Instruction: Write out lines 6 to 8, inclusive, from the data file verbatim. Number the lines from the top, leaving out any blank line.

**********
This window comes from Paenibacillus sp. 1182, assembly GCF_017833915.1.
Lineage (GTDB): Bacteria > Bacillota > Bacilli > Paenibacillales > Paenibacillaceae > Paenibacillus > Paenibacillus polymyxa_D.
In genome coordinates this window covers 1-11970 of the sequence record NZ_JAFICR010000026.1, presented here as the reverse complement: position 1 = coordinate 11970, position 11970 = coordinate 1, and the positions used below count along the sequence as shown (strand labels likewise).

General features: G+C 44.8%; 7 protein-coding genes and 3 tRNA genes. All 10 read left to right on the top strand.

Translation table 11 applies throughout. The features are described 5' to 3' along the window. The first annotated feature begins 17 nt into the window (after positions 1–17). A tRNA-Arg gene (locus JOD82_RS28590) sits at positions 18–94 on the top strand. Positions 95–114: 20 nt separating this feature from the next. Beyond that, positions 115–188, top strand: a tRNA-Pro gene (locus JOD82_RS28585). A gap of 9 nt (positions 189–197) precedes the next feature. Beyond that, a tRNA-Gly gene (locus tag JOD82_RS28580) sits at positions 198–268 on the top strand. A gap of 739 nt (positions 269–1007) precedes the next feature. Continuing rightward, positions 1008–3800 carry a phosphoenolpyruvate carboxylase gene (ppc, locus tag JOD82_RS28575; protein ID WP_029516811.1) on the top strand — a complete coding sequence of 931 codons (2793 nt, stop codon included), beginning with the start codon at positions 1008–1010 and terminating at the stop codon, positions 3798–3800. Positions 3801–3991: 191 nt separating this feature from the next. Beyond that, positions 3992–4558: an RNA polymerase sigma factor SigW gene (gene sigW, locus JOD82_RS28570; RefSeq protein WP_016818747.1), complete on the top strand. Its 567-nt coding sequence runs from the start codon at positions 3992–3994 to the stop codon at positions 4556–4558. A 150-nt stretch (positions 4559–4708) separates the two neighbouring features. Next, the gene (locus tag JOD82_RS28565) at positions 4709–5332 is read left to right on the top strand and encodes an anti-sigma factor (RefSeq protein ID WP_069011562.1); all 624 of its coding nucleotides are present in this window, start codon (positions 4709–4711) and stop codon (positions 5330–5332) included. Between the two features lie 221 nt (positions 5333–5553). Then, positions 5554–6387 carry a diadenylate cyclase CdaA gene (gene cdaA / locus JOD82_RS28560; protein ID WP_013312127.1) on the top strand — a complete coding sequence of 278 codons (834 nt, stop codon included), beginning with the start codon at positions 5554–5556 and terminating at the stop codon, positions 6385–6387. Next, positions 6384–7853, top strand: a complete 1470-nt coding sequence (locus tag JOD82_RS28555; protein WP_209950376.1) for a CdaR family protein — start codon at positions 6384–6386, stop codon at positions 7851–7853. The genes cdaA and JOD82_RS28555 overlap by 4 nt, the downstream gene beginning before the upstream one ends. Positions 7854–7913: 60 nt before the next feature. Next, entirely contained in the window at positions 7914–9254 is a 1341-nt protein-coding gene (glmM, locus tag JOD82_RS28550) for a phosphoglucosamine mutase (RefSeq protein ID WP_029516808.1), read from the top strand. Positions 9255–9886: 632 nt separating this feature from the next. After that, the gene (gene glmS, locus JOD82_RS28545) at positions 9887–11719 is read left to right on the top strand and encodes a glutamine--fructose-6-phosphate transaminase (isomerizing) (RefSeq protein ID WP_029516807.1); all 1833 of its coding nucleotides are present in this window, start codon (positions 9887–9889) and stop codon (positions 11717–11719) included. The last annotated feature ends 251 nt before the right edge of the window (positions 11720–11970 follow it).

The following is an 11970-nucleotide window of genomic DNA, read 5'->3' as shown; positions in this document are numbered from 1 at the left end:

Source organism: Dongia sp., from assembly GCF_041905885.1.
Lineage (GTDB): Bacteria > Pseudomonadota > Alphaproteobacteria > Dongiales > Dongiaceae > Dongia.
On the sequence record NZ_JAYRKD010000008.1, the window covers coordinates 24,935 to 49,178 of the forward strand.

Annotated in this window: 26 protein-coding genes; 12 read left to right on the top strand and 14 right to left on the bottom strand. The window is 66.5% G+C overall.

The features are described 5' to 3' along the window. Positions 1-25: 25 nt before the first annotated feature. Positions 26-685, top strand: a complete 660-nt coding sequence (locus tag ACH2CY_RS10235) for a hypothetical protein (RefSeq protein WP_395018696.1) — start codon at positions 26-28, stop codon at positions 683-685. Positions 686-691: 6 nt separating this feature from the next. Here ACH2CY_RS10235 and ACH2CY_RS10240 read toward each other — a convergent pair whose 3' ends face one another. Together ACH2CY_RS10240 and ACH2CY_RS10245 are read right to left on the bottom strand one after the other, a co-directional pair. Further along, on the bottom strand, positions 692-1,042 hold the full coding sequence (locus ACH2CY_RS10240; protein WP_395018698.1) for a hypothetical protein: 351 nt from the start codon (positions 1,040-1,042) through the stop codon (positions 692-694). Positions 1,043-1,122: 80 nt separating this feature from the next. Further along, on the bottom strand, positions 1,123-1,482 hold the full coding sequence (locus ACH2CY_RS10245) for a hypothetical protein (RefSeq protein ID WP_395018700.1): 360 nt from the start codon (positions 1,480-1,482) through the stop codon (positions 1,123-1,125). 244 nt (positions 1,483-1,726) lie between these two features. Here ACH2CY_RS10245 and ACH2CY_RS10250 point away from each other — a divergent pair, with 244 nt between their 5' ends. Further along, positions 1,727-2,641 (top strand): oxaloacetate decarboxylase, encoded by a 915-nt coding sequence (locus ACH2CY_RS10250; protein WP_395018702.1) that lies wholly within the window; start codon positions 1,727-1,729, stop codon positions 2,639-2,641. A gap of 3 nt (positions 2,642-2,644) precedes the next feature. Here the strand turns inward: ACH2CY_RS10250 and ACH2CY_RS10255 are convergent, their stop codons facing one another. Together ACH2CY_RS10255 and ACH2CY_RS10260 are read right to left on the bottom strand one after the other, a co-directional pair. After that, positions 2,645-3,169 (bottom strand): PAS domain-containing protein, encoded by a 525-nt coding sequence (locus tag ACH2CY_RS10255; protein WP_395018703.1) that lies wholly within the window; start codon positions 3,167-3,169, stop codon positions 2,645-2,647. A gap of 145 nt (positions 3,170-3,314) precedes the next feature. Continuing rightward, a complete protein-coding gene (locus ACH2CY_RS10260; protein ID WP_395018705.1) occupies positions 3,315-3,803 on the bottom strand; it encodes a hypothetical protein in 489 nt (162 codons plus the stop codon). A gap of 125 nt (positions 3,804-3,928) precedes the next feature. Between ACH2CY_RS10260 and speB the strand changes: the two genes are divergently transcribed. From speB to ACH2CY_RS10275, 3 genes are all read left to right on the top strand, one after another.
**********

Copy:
The following is an 11970-nucleotide window of genomic DNA, read 5'->3' as shown; positions in this document are numbered from 1 at the left end:

Source organism: Dongia sp., from assembly GCF_041905885.1.
Lineage (GTDB): Bacteria > Pseudomonadota > Alphaproteobacteria > Dongiales > Dongiaceae > Dongia.